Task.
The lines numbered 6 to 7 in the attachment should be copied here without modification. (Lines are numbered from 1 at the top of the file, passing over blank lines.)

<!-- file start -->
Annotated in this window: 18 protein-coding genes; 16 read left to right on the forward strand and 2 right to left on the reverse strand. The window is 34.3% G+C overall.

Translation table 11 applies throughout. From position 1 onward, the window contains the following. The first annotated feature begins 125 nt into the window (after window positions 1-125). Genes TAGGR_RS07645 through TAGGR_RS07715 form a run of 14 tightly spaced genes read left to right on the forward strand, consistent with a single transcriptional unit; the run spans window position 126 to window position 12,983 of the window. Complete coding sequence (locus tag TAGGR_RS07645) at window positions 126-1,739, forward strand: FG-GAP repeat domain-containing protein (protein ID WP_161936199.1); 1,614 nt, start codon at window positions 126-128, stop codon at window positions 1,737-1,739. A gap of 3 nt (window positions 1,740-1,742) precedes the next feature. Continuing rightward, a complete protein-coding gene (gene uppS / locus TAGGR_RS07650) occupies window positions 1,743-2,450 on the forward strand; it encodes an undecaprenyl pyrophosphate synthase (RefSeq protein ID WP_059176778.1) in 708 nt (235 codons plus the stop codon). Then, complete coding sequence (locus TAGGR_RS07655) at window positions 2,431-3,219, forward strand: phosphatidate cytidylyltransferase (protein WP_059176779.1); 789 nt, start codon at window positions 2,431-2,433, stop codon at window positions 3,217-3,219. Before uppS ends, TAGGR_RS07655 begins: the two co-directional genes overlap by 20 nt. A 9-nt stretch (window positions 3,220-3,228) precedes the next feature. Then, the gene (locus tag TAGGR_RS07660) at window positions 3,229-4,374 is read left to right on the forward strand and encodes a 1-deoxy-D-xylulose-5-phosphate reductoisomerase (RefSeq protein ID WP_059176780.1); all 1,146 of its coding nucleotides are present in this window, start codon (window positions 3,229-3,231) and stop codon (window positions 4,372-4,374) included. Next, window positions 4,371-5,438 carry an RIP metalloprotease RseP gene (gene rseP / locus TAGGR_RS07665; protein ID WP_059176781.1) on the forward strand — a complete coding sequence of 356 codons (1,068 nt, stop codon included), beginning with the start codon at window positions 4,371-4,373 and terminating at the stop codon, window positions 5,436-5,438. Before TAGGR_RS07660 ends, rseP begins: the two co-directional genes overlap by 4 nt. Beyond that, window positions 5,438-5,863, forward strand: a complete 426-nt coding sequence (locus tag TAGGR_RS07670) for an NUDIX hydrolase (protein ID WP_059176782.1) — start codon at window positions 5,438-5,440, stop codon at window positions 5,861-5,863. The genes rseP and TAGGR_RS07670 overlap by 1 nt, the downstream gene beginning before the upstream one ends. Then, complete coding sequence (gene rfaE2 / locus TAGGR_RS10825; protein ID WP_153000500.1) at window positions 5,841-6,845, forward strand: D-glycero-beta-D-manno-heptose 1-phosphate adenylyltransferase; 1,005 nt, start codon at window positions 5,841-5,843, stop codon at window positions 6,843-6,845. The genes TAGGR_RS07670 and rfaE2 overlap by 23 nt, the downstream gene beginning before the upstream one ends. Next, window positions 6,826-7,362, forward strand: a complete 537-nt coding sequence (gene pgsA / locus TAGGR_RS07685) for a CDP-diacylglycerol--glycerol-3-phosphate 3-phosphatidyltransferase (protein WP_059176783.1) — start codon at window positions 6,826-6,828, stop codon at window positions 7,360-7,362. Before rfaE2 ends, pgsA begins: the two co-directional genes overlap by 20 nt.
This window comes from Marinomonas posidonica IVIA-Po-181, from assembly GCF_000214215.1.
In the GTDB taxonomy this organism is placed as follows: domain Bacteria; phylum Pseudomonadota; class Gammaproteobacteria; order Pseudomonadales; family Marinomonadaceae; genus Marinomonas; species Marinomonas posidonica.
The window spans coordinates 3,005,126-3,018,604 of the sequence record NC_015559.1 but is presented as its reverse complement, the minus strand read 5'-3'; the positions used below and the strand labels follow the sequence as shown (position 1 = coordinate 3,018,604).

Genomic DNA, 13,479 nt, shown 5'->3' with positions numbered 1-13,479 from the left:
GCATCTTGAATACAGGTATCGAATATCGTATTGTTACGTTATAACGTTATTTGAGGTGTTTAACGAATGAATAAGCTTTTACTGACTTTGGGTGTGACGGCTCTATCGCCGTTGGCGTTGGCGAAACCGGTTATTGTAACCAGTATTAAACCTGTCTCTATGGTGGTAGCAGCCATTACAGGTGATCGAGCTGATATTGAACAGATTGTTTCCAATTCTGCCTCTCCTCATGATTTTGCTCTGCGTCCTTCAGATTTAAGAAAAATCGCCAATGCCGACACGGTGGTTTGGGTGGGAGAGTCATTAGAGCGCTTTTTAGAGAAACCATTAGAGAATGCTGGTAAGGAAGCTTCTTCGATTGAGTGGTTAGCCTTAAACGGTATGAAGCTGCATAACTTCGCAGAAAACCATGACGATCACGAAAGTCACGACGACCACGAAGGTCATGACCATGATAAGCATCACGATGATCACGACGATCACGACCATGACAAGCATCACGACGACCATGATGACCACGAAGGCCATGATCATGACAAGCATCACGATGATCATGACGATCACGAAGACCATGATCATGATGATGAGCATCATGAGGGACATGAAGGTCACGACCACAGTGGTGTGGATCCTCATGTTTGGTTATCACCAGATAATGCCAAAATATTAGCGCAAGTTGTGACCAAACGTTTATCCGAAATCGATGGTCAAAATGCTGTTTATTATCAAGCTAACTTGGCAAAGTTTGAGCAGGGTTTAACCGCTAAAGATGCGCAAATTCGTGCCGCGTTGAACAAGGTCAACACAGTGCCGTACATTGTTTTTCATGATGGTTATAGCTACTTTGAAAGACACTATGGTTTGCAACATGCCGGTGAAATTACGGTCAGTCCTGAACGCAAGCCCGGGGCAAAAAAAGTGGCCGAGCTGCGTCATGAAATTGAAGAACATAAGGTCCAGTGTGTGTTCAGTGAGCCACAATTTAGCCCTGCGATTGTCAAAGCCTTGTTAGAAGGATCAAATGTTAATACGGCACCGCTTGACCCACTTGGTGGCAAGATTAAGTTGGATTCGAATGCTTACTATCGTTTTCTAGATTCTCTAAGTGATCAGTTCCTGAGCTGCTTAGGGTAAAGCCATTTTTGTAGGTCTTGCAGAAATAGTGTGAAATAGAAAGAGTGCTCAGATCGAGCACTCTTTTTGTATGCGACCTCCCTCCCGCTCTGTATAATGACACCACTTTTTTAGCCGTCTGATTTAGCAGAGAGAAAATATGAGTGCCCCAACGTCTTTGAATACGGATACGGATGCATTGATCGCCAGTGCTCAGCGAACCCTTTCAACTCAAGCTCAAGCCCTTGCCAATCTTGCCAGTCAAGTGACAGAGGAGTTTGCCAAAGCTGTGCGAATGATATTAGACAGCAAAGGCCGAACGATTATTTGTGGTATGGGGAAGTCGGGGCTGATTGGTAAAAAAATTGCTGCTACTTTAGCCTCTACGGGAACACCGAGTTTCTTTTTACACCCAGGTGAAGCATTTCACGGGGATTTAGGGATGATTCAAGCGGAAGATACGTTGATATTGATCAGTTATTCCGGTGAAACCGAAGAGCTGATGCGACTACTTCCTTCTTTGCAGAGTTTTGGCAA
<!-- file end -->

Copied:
Genomic DNA, 13,479 nt, shown 5'->3' with positions numbered 1-13,479 from the left:
GCATCTTGAATACAGGTATCGAATATCGTATTGTTACGTTATAACGTTATTTGAGGTGTTTAACGAATGAATAAGCTTTTACTGACTTTGGGTGTGACGGCTCTATCGCCGTTGGCGTTGGCGAAACCGGTTATTGTAACCAGTATTAAACCTGTCTCTATGGTGGTAGCAGCCATTACAGGTGATCGAGCTGATATTGAACAGATTGTTTCCAATTCTGCCTCTCCTCATGATTTTGCTCTGCGTCCTTCAGATTTAAGAAAAATCGCCAATGCCGACACGGTGGTTTGGGTGGGAGAGTCATTAGAGCGCTTTTTAGAGAAACCATTAGAGAATGCTGGTAAGGAAGCTTCTTCGATTGAGTGGTTAGCCTTAAACGGTATGAAGCTGCATAACTTCGCAGAAAACCATGACGATCACGAAAGTCACGACGACCACGAAGGTCATGACCATGATAAGCATCACGATGATCACGACGATCACGACCATGACAAGCATCACGACGACCATGATGACCACGAAGGCCATGATCATGACAAGCATCACGATGATCATGACGATCACGAAGACCATGATCATGATGATGAGCATCATGAGGGACATGAAGGTCACGACCACAGTGGTGTGGATCCTCATGTTTGGTTATCACCAGATAATGCCAAAATATTAGCGCAAGTTGTGACCAAACGTTTATCCGAAATCGATGGTCAAAATGCTGTTTATTATCAAGCTAACTTGGCAAAGTTTGAGCAGGGTTTAACCGCTAAAGATGCGCAAATTCGTGCCGCGTTGAACAAGGTCAACACAGTGCCGTACATTGTTTTTCATGATGGTTATAGCTACTTTGAAAGACACTATGGTTTGCAACATGCCGGTGAAATTACGGTCAGTCCTGAACGCAAGCCCGGGGCAAAAAAAGTGGCCGAGCTGCGTCATGAAATTGAAGAACATAAGGTCCAGTGTGTGTTCAGTGAGCCACAATTTAGCCCTGCGATTGTCAAAGCCTTGTTAGAAGGATCAAATGTTAATACGGCACCGCTTGACCCACTTGGTGGCAAGATTAAGTTGGATTCGAATGCTTACTATCGTTTTCTAGATTCTCTAAGTGATCAGTTCCTGAGCTGCTTAGGGTAAAGCCATTTTTGTAGGTCTTGCAGAAATAGTGTGAAATAGAAAGAGTGCTCAGATCGAGCACTCTTTTTGTATGCGACCTCCCTCCCGCTCTGTATAATGACACCACTTTTTTAGCCGTCTGATTTAGCAGAGAGAAAATATGAGTGCCCCAACGTCTTTGAATACGGATACGGATGCATTGATCGCCAGTGCTCAGCGAACCCTTTCAACTCAAGCTCAAGCCCTTGCCAATCTTGCCAGTCAAGTGACAGAGGAGTTTGCCAAAGCTGTGCGAATGATATTAGACAGCAAAGGCCGAACGATTATTTGTGGTATGGGGAAGTCGGGGCTGATTGGTAAAAAAATTGCTGCTACTTTAGCCTCTACGGGAACACCGAGTTTCTTTTTACACCCAGGTGAAGCATTTCACGGGGATTTAGGGATGATTCAAGCGGAAGATACGTTGATATTGATCAGTTATTCCGGTGAAACCGAAGAGCTGATGCGACTACTTCCTTCTTTGCAGAGTTTTGGCAA